Cripps Mission and Quit India Movement -Part 17

Cripps Mission (1942)

  • In the meantime, the Viceroy, Lord Linlithgow expanded his executive council by including five more Indians into it in July 1941.
  • However, in the midst of worsening wartime international situation, the British government in its continued effort to secure Indian cooperation sent Sir Stafford Cripps to India on 23 March 1942.
  • This is known as Cripps Mission.
  • The main recommendations of cripps were:
  • The promise of Dominion status to India.
  • Protection of miniorities.
  • Setting up of a constituent assembly in which there would be representatives from the Princely states along with those of the British provinces.
  • There would be provision for any province of British India not prepared to accept this constitution, either to retain its present constitutional position or frame a constitution of its own.
  • The major political parties of the country rejected the Cripps proposals.
  • Gandhi called Cripp’s proposals as a ‘Post- dated cheque’.
  • They did not like the rights of the Princely states either to send their representatives to the constituent assembly or to stay out of the Indian Union.
  • The Muslim league was also dissatisfied as its demand for Pakistan had not been conceded in the proposal.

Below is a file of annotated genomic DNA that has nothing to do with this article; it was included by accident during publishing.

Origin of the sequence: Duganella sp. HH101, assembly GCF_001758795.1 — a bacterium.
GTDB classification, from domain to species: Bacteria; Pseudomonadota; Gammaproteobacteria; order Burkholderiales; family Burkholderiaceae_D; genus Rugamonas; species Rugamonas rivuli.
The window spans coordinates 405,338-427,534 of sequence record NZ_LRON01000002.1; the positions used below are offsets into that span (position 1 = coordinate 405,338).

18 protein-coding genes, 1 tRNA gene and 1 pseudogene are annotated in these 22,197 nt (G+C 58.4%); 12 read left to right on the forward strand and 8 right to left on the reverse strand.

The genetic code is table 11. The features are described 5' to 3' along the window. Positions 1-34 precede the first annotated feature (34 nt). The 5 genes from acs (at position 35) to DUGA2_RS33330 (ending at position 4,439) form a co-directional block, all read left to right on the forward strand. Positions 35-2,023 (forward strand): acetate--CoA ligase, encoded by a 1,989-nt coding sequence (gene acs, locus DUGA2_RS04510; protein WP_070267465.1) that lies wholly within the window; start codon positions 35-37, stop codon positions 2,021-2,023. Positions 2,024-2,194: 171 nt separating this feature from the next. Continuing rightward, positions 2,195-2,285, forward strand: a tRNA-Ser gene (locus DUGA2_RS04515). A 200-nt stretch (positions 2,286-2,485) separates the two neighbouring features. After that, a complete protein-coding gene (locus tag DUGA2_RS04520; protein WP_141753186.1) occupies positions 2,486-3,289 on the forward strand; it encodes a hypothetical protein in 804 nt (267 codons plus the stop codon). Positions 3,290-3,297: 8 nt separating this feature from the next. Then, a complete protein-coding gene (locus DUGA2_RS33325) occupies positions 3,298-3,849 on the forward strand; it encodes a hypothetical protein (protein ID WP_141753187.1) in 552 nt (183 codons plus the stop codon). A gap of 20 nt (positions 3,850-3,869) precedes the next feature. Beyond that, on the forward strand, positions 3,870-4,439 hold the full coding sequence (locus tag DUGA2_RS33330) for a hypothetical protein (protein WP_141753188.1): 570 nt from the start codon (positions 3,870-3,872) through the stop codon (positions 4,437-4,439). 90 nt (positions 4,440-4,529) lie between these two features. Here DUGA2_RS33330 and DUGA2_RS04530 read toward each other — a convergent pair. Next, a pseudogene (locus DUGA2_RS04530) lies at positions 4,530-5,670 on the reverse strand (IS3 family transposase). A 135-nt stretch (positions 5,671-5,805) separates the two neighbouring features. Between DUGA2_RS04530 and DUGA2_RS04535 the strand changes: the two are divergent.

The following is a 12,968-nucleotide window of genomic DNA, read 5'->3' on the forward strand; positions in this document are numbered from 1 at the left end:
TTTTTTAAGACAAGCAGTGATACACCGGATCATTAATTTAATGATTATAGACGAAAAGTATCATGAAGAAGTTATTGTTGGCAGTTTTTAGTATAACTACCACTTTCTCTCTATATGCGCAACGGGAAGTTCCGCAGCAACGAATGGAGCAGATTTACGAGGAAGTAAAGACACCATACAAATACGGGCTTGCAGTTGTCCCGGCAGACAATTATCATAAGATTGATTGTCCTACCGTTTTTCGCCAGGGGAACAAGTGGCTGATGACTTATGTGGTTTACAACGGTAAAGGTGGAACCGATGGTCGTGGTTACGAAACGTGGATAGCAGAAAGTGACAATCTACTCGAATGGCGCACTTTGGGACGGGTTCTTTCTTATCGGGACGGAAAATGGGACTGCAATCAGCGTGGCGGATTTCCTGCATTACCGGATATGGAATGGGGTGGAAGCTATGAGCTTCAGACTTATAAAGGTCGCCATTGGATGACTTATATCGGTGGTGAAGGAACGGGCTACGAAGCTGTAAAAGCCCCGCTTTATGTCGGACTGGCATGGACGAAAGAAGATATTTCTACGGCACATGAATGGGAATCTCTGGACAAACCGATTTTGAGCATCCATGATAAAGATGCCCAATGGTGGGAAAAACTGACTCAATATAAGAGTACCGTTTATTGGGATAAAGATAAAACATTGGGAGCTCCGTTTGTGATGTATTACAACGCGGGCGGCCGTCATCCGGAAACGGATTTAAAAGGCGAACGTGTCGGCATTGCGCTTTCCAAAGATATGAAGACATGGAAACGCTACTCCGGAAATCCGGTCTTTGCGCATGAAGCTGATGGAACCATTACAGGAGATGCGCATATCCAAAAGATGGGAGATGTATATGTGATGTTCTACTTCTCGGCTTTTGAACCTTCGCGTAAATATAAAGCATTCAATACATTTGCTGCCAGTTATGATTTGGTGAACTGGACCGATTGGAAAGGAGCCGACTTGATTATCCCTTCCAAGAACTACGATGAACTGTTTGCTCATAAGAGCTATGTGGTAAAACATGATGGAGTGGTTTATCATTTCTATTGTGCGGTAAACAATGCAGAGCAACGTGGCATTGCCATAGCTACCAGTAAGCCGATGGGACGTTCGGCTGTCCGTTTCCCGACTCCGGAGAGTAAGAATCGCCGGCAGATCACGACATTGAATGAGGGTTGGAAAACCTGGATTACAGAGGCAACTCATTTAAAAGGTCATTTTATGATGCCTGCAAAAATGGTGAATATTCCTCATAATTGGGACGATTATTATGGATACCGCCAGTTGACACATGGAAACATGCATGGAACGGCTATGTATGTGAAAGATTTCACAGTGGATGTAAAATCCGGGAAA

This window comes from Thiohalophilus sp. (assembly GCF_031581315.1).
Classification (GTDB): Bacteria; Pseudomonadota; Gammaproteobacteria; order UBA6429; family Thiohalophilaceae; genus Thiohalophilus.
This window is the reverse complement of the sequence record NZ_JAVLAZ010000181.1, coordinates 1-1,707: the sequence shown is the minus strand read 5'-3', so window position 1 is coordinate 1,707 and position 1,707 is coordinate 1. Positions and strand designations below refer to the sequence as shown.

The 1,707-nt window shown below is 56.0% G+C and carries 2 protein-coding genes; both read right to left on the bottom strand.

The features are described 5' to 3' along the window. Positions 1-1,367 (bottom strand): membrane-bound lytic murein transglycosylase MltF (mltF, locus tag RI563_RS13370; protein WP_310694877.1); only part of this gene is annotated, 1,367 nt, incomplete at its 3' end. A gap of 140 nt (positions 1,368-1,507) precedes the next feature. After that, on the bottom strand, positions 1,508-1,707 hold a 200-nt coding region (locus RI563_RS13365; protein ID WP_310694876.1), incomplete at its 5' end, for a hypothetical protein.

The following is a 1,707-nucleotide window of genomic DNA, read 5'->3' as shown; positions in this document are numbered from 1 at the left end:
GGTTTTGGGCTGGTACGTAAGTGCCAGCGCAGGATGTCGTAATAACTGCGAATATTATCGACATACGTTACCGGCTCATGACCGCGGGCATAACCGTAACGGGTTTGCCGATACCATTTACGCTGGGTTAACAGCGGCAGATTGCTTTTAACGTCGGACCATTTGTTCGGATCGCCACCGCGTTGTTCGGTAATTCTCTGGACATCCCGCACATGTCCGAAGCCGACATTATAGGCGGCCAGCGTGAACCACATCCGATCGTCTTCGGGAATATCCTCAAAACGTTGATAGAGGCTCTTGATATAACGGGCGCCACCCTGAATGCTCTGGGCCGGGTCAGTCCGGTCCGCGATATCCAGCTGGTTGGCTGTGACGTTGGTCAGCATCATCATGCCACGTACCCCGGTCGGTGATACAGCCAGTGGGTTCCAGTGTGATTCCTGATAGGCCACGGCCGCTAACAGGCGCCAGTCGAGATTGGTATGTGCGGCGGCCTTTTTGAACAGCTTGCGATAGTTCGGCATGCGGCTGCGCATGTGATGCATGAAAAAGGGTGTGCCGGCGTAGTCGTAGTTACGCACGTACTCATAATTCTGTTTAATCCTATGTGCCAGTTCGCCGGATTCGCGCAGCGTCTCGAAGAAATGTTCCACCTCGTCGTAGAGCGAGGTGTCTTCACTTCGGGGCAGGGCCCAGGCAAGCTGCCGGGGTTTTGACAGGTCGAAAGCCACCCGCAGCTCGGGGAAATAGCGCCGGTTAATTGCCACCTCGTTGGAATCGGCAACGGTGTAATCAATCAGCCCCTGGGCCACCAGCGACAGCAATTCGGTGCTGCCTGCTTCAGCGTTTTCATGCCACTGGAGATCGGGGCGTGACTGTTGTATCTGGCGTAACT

Quit India Movement (1942-1944)

  • The failure of the Cripps mission and the fear of an impending Japanese invasion of India led Mahatma Gandhi to begin his campaign for the British to quit India.
  • Mahatma Gandhi believed that an interim government could be formed only after the British left India and the Hindu- Muslim problem sorted out.
  • The All India congress committee met at Bombay on 8 August 1942 and passed the famous Quit India Resolution.
  • On the same day, Gandhi gave his call of ‘do or die’.
  • On 8th and 9th August1942, the government arrested all the prominent leaders of the congress.
  • For once, this pre-panned action of the government left the Indian people without leadership.
  • Mahatma Gandhi was kept in prison at Poona.
  • Pandit Jawaharlal Nehru, Abul Kalam Azad and other leaders were imprisoned in the Ahmednagar fort.
  • At this time, leadership was provided by Ram Manohar Lohia, Achyuta and S.M.Joshi.
  • The role of Jayaprakash Narain in this movement was important.
  • Large number of students also left their school and colleges to join the movement.
  • The youth of the nation also participated in this movement with patriotism.
  • Strikes demonstrations and public meetings were organized in various towns and cities.
  • Slowly the movement reached the rural areas.
  • In 1943, as the movement gained further momentum, there were armed attacks on government buildings in Madras and Bengal.
  • In 1944 Mahatma Gandhi was released from jail.
  • Quit India Movement was the final attempt for country’s freedom.
  • The British government ordered for 538 rounds of firing.
  • Nearly 60,229 persons were jailed.
  • At least 7,000 people were killed.
  • This movement paved the way for India’s freedom.
  • It aroused among Indians the feelings of bravery, enthusiasm and total sacrifice.

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